The Salvation Army provides hope and a home for the homeless

By: Cindy Fuller

For some clients, the path out of homelessness can be challenging, with many ups and downs on the journey. In Ronda’s case, it was a long time coming.

Ronda lost her RV home in a storm and, for more than five years, she lived near creeks and in wooded areas between shelter stays. Over time, connections with her grandson and daughters were damaged, with her identification, medical history and material possessions lost due to theft and weather. Ronda also faced physical and emotional challenges, along with addiction-related issues.

Ronda met Dawn Rodriguez in January 2018 at The Salvation Army’s homeless shelter in Fayetteville, Arkansas. Rodriguez was assigned as Ronda’s case manager, aiming to help Ronda secure permanent housing. Rodriguez is the administrative assistant and human resources manager for the Northwest Arkansas Area Command.

At the time, the shelter was changing from an emergency-based location to a housing-focused shelter. Under the leadership of Captain Joshua Robinett, area commander, the shelter’s overhaul was significant.

The new program utilizes consolidated, intense case management, coordinating with local nonprofits and churches in the community. Each client is monitored to assist in the transition from homelessness to self-sufficiency.

Ronda secured housing, with rent based on her income. Genesis Church helped by providing household items, and Ronda decorated and furnished her new home with items from The Salvation Army’s Family Store.

“It took all of us working together to do this,” said Rodriguez. “We have been given the opportunity to go outside of the box and address each client on a case-by-case basis. This approach is resource intensive; it requires us to drive clients hours away to appointments or to wait with them at medical appointments because our clients have no one else to rely on for help.”

Ronda’s new apartment is in a safe, secure area with case management support and transportation available. Case managers follow up with clients at one-, three-, and six-month intervals to ensure they remain stable, with the Army pledging continued support.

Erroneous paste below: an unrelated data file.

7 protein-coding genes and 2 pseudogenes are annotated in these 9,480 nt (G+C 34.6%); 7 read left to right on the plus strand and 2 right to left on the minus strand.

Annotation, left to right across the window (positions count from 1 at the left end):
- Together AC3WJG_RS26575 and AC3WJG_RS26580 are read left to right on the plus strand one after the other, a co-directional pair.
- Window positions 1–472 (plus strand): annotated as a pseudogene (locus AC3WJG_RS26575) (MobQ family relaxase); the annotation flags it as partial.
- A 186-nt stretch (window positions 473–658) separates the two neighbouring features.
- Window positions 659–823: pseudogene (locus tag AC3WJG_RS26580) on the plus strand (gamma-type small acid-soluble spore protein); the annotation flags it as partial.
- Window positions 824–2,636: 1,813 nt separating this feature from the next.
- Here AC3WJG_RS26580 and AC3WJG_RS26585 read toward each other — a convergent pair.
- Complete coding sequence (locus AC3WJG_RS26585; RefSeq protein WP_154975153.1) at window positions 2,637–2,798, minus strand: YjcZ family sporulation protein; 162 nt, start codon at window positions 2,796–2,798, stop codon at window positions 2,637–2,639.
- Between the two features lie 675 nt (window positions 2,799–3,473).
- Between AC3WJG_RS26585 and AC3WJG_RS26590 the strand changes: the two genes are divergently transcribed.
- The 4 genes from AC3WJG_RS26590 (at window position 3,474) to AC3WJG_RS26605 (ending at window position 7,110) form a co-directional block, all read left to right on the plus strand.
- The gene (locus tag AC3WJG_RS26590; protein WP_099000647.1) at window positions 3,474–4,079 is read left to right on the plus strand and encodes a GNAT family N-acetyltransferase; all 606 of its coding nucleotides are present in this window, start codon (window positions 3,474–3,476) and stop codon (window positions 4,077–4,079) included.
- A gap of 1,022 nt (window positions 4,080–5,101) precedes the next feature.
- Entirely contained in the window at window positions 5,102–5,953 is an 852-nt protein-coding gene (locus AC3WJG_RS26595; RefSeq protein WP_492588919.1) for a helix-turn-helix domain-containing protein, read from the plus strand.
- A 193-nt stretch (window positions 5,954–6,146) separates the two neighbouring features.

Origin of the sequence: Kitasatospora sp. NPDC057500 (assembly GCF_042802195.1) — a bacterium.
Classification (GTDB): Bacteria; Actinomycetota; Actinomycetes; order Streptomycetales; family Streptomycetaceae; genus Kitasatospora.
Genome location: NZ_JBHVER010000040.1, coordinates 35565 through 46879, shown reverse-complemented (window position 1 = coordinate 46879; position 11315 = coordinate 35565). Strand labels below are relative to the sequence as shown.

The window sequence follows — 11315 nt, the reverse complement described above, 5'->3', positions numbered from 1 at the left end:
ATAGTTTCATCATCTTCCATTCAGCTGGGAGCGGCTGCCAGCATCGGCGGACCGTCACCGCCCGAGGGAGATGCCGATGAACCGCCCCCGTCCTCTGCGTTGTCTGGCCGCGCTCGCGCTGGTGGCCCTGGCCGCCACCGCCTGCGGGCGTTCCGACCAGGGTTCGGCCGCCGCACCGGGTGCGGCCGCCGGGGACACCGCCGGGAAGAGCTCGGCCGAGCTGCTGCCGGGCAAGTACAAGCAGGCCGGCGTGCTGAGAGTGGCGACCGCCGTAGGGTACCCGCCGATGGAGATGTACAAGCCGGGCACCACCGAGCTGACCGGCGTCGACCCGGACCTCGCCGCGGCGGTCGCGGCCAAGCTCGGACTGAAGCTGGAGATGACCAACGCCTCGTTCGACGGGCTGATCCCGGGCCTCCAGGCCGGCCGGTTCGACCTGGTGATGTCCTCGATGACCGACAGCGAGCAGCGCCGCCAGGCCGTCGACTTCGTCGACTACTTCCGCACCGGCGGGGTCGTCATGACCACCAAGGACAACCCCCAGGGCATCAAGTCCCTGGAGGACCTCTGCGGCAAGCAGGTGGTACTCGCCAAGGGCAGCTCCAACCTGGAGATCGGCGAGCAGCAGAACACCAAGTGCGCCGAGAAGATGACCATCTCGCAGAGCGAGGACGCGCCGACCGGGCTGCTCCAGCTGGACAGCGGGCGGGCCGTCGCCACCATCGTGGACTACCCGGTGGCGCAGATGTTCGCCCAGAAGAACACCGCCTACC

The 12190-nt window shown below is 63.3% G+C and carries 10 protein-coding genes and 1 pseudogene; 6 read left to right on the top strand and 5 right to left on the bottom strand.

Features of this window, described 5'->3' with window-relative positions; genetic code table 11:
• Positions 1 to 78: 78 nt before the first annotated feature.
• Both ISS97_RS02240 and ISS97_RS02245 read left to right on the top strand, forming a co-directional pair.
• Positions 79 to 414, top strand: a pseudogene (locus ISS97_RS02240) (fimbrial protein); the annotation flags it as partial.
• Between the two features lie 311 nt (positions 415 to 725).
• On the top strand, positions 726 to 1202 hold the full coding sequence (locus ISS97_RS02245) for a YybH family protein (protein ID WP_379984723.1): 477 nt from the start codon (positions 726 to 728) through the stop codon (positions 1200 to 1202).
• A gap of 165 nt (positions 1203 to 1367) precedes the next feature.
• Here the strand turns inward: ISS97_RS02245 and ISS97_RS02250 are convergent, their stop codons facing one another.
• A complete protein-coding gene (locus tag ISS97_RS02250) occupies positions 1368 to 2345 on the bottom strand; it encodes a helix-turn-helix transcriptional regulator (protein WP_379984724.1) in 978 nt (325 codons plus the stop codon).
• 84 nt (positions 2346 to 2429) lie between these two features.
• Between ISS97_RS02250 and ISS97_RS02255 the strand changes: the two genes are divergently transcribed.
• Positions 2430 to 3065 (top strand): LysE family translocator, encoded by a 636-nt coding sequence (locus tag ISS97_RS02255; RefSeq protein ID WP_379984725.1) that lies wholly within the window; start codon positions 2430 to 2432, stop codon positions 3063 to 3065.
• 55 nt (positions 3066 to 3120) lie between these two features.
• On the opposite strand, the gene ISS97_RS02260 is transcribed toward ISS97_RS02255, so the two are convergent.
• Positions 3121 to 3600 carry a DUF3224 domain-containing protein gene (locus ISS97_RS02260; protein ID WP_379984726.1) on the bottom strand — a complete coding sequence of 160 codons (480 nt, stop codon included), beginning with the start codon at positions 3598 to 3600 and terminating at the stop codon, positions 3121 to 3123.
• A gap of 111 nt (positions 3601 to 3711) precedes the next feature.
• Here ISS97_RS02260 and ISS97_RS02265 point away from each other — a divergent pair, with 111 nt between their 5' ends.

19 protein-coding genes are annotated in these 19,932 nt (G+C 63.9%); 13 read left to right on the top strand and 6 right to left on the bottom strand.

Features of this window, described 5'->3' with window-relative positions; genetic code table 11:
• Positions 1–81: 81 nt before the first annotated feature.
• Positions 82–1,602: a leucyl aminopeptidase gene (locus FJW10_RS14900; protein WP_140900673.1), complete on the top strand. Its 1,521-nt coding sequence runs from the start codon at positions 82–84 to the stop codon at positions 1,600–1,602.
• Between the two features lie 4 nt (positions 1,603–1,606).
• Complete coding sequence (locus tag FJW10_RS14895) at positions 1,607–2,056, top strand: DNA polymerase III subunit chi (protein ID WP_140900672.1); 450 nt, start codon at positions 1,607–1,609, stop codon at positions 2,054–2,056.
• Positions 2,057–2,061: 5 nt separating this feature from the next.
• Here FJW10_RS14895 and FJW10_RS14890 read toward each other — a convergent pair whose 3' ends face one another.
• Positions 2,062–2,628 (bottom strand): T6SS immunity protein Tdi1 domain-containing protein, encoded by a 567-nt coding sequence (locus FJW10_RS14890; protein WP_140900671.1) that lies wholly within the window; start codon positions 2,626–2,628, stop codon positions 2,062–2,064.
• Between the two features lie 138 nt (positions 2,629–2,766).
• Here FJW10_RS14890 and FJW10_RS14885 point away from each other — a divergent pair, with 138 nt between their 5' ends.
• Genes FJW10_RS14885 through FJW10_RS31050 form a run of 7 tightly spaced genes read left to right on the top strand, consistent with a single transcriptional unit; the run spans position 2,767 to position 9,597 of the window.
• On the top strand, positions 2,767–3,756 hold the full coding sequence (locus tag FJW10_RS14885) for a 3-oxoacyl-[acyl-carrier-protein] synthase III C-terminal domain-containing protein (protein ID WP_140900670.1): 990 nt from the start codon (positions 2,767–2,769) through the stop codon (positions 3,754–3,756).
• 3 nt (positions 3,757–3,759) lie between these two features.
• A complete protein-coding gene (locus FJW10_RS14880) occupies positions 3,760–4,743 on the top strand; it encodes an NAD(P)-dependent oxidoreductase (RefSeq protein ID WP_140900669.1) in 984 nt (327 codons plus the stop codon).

Best of all is Ronda’s reunion with her family. She has been in contact with one of her daughters and was able to speak to her grandson, with the hope she will be able to see them soon.

Ronda still visits the shelter regularly, with the staff becoming her family. The Salvation Army not only invested the time but also provided ongoing emotional and spiritual support and basic necessities.

“Ronda, for me, has been a rewarding, yet complicated, challenge,” Rodriguez said. “She reminds me no matter where we are or where we were, anything can happen, and in a moment our entire lives can change. Through all our time working together over the years, she has been the one I wanted to see housed and even through changing job positions I knew I would continue working with Ronda until she was housed. There was no giving up.”

Rodriguez thanked the Northwest Arkansas community for past assistance and said the Army needs “the support of our community, our donors and the media to help those who need it most.”

The Salvation Army remains a safety net for Ronda, and her journey encompasses the organization’s mission to meet human needs in His name without discrimination.

“I appreciate everything The Salvation Army has done for me,” Ronda said. “And I want to see others who are homeless housed as well.”